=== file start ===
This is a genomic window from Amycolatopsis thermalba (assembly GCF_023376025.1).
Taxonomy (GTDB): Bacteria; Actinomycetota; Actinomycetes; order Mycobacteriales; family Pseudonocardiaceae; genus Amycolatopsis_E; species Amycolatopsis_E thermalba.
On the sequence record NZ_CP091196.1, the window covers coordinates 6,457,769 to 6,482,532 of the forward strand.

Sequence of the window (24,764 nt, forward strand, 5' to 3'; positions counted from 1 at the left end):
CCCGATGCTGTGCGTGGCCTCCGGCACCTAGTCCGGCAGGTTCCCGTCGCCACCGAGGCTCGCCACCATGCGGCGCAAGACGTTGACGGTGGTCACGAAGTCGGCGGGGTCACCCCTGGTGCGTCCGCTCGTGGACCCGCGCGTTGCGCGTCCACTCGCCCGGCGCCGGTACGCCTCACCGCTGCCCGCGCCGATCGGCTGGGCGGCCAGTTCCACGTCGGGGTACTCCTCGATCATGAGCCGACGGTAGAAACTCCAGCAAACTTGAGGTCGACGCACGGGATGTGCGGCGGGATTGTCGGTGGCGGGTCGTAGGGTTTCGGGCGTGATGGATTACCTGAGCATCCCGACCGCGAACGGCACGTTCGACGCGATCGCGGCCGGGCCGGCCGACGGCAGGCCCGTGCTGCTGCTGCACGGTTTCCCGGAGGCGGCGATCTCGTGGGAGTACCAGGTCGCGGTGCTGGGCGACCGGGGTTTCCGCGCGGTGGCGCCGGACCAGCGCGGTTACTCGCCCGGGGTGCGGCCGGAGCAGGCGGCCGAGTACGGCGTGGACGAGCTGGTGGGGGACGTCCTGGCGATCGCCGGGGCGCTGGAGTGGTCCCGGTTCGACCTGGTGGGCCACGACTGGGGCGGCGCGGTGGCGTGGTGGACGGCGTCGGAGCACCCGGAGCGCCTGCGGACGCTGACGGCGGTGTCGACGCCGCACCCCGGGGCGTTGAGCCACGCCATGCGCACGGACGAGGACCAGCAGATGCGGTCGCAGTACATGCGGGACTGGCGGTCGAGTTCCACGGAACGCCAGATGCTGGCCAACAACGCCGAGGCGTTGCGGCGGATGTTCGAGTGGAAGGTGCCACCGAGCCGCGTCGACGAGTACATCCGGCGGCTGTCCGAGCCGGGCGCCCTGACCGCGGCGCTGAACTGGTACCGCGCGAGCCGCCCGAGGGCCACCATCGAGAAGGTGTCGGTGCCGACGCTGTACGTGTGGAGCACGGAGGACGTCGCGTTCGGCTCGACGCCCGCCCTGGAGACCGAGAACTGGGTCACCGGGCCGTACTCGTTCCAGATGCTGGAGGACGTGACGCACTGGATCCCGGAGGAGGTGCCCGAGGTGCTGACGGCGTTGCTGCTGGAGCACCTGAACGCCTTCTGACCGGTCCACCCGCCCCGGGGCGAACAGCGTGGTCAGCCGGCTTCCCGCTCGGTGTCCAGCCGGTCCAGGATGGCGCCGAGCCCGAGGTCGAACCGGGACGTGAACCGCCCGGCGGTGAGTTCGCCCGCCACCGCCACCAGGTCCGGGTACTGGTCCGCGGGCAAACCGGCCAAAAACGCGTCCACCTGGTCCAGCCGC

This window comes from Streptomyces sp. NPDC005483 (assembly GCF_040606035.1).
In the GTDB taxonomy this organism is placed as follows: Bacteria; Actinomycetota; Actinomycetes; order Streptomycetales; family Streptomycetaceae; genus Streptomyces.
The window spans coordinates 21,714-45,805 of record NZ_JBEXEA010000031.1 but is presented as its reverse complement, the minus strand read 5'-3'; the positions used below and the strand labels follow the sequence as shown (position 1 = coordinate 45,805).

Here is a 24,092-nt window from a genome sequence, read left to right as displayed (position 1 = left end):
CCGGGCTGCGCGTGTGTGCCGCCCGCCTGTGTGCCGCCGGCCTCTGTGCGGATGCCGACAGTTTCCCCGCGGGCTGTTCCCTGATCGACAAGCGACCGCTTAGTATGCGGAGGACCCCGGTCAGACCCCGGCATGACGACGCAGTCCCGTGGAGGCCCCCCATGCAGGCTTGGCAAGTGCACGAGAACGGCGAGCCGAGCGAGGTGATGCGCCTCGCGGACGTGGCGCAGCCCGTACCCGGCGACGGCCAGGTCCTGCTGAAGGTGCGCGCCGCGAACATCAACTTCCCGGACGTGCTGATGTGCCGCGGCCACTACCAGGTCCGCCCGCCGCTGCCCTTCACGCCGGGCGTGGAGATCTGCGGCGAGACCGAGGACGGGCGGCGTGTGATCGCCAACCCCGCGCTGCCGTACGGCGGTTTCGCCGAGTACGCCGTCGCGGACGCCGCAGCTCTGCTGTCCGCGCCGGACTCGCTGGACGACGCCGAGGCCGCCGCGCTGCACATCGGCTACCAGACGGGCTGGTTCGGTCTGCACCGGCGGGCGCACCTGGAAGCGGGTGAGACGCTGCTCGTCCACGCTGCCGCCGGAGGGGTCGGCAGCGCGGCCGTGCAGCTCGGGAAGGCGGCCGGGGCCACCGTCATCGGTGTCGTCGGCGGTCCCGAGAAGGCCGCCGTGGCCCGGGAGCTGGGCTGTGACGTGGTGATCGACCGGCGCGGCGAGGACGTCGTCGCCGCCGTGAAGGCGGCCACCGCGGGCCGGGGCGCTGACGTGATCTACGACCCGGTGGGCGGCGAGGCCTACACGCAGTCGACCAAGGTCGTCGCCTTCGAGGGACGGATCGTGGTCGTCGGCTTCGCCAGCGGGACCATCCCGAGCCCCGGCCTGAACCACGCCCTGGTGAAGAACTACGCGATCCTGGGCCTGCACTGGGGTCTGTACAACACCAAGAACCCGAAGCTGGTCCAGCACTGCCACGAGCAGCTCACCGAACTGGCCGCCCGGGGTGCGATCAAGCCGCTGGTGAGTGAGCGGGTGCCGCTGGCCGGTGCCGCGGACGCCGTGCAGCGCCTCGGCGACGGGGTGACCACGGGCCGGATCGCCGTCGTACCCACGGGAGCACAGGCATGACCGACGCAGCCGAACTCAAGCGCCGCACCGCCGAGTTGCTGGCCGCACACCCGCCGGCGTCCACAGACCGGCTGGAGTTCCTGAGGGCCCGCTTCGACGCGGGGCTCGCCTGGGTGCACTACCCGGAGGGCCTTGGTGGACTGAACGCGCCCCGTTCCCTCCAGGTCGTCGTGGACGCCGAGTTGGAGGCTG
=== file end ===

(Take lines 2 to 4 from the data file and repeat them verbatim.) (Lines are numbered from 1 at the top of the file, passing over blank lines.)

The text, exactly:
Taxonomy (GTDB): Bacteria; Actinomycetota; Actinomycetes; order Mycobacteriales; family Pseudonocardiaceae; genus Amycolatopsis_E; species Amycolatopsis_E thermalba.
On the sequence record NZ_CP091196.1, the window covers coordinates 6,457,769 to 6,482,532 of the forward strand.

Sequence of the window (24,764 nt, forward strand, 5' to 3'; positions counted from 1 at the left end):